Dr. Subhabrata Maiti
Assistant Professor , Chemical Sciences

Email smaiti(AT)iisermohali.ac.in  
Phone +91 9836553791
Fax +91 172 2240266
Personal Page Mywebpage                            
ORCID id http://orcid.org/0000-0002-2554-0762
Research Area
Bio-organic Chemistry, Molecular Self-assembly and Systems Chemistry
Research Focus

Since centuries, chemistry as a subject is mainly focused on the challenges of making, purifying and studying compounds. However, for the chemists, still there remains a large void in terms of understanding and mimicking the chemistry of autonomous functioning of cell and eventually life. This led to develop a new branch of chemistry named systems chemistry where the challenges are to create a synthetic organism (de novo form of life) both for better understanding the inner functioning of biology and also to create engineered life forms. In this context it is worthy to mention that one of the fundamental feature of life is that it operates out-of-equilibrium and it needs constant influx of energy to remain in a dynamic state. To this end, the prime aim of our research direction will be to find the fundamentals of emerging behavior in dynamic self-assembly processes. At the same time the design of energy dependent, life-inspired catalytic chemical systems that can potentially contribute towards sustainable chemical engineering and healthcare technology will be investigated. Overall, the research area will be multidisciplinary, encompassing the area of (bio)organic chemistry, colloidal chemistry, nanotechnology and flow chemistry. Thus our prime research activities will be the following-

i) Dynamic self-assembly, nano/microscale motion and evolution: It is hypothesized that life first started on the planet Earth as a unicellular body almost 3.5-4 billion years ago. Then with time it gains complexity and starts assembling to the formation of colonial organisms like microbes and gradually to more complex multicellular body with reproductive property. Herein, we will investigate the migratory and assembly behavior of different biomolecules containing nano(micro)scale materials and how it should affect the growth and replication of the overall system.

ii) Multivalent colloidal systems for (bio)sensing and (bio)catalysis: The aim of this research direction will be to judiciously develop nano-structures which can detect disease-specific proteins/enzymes in straightforward and non-invasive way. On the other hand, this project will demonstrate the utility of dynamic combinatorial chemistry (DCC) for the development of systems with the size and complexity of proteins which are also disease specific. This will constitute a major step forward for this technology, which has so far been limited to molecular systems of relatively low complexity and structural variety. Additionally, these nanostructures will be used for task-specific enzymatic catalysis as well as to delineate the role of catalytic property of nucleic acid structures with an aim of designing ‘synthetic ribosome’.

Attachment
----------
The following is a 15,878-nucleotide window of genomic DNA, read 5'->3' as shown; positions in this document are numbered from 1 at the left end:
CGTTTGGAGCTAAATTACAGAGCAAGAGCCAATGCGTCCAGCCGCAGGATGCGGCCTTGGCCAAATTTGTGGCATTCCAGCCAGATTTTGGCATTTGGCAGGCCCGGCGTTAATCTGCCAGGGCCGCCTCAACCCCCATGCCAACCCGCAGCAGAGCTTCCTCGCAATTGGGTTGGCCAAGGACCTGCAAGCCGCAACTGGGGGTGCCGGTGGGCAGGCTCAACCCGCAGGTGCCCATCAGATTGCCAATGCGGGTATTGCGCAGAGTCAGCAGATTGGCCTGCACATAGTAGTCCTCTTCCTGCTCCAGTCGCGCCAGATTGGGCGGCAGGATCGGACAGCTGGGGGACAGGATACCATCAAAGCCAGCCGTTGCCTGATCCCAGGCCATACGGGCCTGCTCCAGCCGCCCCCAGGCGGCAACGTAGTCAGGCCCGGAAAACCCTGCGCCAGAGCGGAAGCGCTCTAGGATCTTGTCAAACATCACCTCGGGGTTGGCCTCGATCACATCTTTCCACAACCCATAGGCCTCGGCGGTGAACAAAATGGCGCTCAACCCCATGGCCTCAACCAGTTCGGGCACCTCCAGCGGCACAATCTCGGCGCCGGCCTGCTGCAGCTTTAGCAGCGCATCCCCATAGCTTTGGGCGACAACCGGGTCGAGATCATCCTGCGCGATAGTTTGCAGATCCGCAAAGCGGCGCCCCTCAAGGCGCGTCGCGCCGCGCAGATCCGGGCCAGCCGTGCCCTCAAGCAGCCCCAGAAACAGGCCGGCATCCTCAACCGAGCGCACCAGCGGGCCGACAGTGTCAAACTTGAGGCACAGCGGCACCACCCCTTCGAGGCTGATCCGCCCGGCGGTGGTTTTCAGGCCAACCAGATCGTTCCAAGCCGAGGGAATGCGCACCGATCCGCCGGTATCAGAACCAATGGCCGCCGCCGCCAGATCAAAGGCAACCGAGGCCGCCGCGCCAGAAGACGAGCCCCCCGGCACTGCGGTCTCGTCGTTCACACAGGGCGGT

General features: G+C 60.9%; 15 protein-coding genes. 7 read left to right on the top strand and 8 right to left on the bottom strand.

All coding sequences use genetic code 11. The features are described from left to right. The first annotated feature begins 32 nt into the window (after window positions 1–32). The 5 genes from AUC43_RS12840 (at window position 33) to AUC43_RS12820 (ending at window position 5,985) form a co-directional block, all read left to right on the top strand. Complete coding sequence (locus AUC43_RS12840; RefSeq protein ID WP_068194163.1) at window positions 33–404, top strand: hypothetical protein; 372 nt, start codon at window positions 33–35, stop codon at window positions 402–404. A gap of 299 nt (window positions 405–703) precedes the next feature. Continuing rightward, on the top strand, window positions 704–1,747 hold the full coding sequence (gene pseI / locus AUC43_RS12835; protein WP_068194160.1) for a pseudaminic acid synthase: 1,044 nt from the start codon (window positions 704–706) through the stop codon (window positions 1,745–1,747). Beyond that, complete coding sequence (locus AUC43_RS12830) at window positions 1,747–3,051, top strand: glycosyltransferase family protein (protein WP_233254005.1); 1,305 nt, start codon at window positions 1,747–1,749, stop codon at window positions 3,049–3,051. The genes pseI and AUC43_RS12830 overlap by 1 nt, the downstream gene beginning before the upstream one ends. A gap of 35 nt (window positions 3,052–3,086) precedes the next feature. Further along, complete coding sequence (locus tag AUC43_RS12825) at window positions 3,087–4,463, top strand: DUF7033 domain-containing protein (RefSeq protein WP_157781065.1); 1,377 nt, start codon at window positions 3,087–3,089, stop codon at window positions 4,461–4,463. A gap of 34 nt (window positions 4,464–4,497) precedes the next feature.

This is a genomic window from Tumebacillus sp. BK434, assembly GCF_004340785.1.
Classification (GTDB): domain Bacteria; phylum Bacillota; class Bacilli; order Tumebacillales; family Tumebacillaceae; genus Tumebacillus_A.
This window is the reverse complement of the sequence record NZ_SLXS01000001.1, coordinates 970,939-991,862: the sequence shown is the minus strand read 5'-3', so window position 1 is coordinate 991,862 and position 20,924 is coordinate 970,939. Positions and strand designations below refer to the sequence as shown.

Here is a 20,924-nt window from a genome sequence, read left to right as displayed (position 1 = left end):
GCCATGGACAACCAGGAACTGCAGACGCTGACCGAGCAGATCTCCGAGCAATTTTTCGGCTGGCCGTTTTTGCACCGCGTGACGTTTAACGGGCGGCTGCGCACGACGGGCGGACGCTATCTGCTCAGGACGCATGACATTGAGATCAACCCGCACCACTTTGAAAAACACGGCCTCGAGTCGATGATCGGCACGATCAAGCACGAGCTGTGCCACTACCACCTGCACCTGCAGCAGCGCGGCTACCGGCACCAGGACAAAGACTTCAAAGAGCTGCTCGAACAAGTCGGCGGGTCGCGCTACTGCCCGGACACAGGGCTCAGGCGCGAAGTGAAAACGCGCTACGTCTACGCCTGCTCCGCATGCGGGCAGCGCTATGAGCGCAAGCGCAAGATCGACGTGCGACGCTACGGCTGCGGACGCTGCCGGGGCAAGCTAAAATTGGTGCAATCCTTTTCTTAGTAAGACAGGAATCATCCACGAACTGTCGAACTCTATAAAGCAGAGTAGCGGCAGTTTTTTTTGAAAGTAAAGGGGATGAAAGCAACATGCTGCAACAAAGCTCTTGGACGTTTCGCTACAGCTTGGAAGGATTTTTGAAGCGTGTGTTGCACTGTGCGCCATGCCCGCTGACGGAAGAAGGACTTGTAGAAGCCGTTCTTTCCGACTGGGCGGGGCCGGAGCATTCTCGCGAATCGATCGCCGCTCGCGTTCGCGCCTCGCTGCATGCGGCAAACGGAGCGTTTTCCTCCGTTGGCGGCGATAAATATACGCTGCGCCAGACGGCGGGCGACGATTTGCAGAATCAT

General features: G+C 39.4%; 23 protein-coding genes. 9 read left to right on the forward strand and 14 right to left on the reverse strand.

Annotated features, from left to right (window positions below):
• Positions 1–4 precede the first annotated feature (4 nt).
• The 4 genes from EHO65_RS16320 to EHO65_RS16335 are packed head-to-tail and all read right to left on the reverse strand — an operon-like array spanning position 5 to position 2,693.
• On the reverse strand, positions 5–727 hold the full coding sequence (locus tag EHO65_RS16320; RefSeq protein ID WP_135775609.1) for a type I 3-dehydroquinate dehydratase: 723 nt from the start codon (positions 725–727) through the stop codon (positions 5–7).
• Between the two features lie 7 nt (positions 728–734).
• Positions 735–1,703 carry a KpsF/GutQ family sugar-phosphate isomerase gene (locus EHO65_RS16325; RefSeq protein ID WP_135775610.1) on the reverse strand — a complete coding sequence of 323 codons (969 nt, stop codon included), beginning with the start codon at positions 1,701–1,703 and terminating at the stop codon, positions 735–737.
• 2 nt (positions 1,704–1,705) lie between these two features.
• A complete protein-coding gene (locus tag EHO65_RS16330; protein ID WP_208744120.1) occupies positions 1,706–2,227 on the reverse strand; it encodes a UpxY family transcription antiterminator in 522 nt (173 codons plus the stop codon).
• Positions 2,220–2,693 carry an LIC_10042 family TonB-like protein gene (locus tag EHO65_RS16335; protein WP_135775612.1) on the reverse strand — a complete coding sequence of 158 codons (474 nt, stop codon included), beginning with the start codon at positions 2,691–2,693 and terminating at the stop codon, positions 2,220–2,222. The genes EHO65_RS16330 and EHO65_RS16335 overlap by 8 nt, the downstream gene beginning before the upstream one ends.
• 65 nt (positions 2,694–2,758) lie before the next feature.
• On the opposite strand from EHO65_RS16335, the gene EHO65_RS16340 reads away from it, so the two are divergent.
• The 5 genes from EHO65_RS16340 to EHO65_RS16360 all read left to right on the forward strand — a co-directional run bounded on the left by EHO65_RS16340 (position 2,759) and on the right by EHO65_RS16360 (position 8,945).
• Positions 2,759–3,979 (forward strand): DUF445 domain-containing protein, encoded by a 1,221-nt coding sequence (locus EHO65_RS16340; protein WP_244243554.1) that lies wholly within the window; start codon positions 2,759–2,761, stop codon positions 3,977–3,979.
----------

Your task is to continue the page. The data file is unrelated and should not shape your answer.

Selected Publications

  • Subhabrata Maiti, Ilaria Fortunati, Camilla Ferrante, Paolo Scrimin and Leonard J. Prins. “Dissipative self-assembly of vesicular nanoreactors” Nature Chem. 2016, 8, 725.
  • Subhabrata Maiti, Cristian Pezzato, Sergio Garcia Martin and Leonard J. Prins. “Multivalent interactions regulate signal transduction in a self-assembled Hg2+ sensor” J. Am. Chem. Soc. 2014, 136, 11288.
  • Flavio della Sala, Subhabrata Maiti, Andrea Bonanni, Paolo Scrimin and Leonard J. Prins. “Fuel-Selective Transient Activation of Nanosystems for Signal Generation” Angew. Chem. Int. Ed. 2018, 57, 1611.
  • Subhabrata Maiti, Ilaria Fortunati, Ayusman Sen and Leonard J. Prins. “Spatially controlled clustering of nucleotide-templated vesicles” Chem. Commun. 2018, 54, 4818.
  • Subhabrata Maiti, Krishnendu Das, Sounak Dutta and Prasanta Kumar Das. “Striking improvement in peroxidase activity of cytochrome C by modulating hydrophobicity of surface-functionalized GNPs within cationic reverse micelle” Chem. Eur. J. 2012, 18, 15021.